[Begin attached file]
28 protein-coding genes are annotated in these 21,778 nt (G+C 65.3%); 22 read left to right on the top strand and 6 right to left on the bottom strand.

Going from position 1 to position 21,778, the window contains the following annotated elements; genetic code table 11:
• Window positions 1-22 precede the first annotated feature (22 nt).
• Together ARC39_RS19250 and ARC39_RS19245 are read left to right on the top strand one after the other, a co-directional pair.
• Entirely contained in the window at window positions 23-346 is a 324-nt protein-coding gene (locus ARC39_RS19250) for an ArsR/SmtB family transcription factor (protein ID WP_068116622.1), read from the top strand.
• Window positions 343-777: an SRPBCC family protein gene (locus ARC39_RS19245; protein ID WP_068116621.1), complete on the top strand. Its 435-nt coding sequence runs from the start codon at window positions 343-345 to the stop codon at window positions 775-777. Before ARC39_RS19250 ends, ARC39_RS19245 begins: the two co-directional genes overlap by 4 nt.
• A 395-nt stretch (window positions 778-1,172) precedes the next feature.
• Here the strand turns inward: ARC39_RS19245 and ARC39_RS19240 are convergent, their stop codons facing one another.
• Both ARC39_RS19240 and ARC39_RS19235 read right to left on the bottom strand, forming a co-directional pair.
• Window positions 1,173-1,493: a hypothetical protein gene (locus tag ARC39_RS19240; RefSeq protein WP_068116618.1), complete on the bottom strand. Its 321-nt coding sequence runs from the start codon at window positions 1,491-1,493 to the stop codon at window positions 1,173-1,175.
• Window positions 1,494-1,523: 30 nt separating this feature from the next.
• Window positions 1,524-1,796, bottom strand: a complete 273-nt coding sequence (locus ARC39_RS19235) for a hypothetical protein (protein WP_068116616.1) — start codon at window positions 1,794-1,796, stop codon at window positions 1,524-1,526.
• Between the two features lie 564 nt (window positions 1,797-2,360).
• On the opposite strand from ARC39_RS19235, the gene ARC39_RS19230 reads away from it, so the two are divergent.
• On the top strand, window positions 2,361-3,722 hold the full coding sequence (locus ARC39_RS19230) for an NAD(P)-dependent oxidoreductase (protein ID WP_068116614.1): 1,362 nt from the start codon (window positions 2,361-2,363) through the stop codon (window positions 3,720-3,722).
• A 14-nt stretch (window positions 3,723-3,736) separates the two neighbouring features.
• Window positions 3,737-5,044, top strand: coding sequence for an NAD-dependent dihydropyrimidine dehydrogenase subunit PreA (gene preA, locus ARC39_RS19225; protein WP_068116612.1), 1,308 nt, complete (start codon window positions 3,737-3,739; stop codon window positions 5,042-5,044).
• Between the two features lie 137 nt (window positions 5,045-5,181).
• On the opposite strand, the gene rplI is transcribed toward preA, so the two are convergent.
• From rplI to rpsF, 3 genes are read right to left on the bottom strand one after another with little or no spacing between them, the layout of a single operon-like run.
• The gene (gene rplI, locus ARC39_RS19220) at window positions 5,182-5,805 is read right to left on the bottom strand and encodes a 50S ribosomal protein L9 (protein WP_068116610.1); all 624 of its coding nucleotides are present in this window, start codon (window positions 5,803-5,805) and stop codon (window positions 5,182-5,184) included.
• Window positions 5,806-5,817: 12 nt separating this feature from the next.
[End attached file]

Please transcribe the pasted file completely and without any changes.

28 protein-coding genes are annotated in these 21,778 nt (G+C 65.3%); 22 read left to right on the top strand and 6 right to left on the bottom strand.

Going from position 1 to position 21,778, the window contains the following annotated elements; genetic code table 11:
• Window positions 1-22 precede the first annotated feature (22 nt).
• Together ARC39_RS19250 and ARC39_RS19245 are read left to right on the top strand one after the other, a co-directional pair.
• Entirely contained in the window at window positions 23-346 is a 324-nt protein-coding gene (locus ARC39_RS19250) for an ArsR/SmtB family transcription factor (protein ID WP_068116622.1), read from the top strand.
• Window positions 343-777: an SRPBCC family protein gene (locus ARC39_RS19245; protein ID WP_068116621.1), complete on the top strand. Its 435-nt coding sequence runs from the start codon at window positions 343-345 to the stop codon at window positions 775-777. Before ARC39_RS19250 ends, ARC39_RS19245 begins: the two co-directional genes overlap by 4 nt.
• A 395-nt stretch (window positions 778-1,172) precedes the next feature.
• Here the strand turns inward: ARC39_RS19245 and ARC39_RS19240 are convergent, their stop codons facing one another.
• Both ARC39_RS19240 and ARC39_RS19235 read right to left on the bottom strand, forming a co-directional pair.
• Window positions 1,173-1,493: a hypothetical protein gene (locus tag ARC39_RS19240; RefSeq protein WP_068116618.1), complete on the bottom strand. Its 321-nt coding sequence runs from the start codon at window positions 1,491-1,493 to the stop codon at window positions 1,173-1,175.
• Window positions 1,494-1,523: 30 nt separating this feature from the next.
• Window positions 1,524-1,796, bottom strand: a complete 273-nt coding sequence (locus ARC39_RS19235) for a hypothetical protein (protein WP_068116616.1) — start codon at window positions 1,794-1,796, stop codon at window positions 1,524-1,526.
• Between the two features lie 564 nt (window positions 1,797-2,360).
• On the opposite strand from ARC39_RS19235, the gene ARC39_RS19230 reads away from it, so the two are divergent.
• On the top strand, window positions 2,361-3,722 hold the full coding sequence (locus ARC39_RS19230) for an NAD(P)-dependent oxidoreductase (protein ID WP_068116614.1): 1,362 nt from the start codon (window positions 2,361-2,363) through the stop codon (window positions 3,720-3,722).
• A 14-nt stretch (window positions 3,723-3,736) separates the two neighbouring features.
• Window positions 3,737-5,044, top strand: coding sequence for an NAD-dependent dihydropyrimidine dehydrogenase subunit PreA (gene preA, locus ARC39_RS19225; protein WP_068116612.1), 1,308 nt, complete (start codon window positions 3,737-3,739; stop codon window positions 5,042-5,044).
• Between the two features lie 137 nt (window positions 5,045-5,181).
• On the opposite strand, the gene rplI is transcribed toward preA, so the two are convergent.
• From rplI to rpsF, 3 genes are read right to left on the bottom strand one after another with little or no spacing between them, the layout of a single operon-like run.
• The gene (gene rplI, locus ARC39_RS19220) at window positions 5,182-5,805 is read right to left on the bottom strand and encodes a 50S ribosomal protein L9 (protein WP_068116610.1); all 624 of its coding nucleotides are present in this window, start codon (window positions 5,803-5,805) and stop codon (window positions 5,182-5,184) included.
• Window positions 5,806-5,817: 12 nt separating this feature from the next.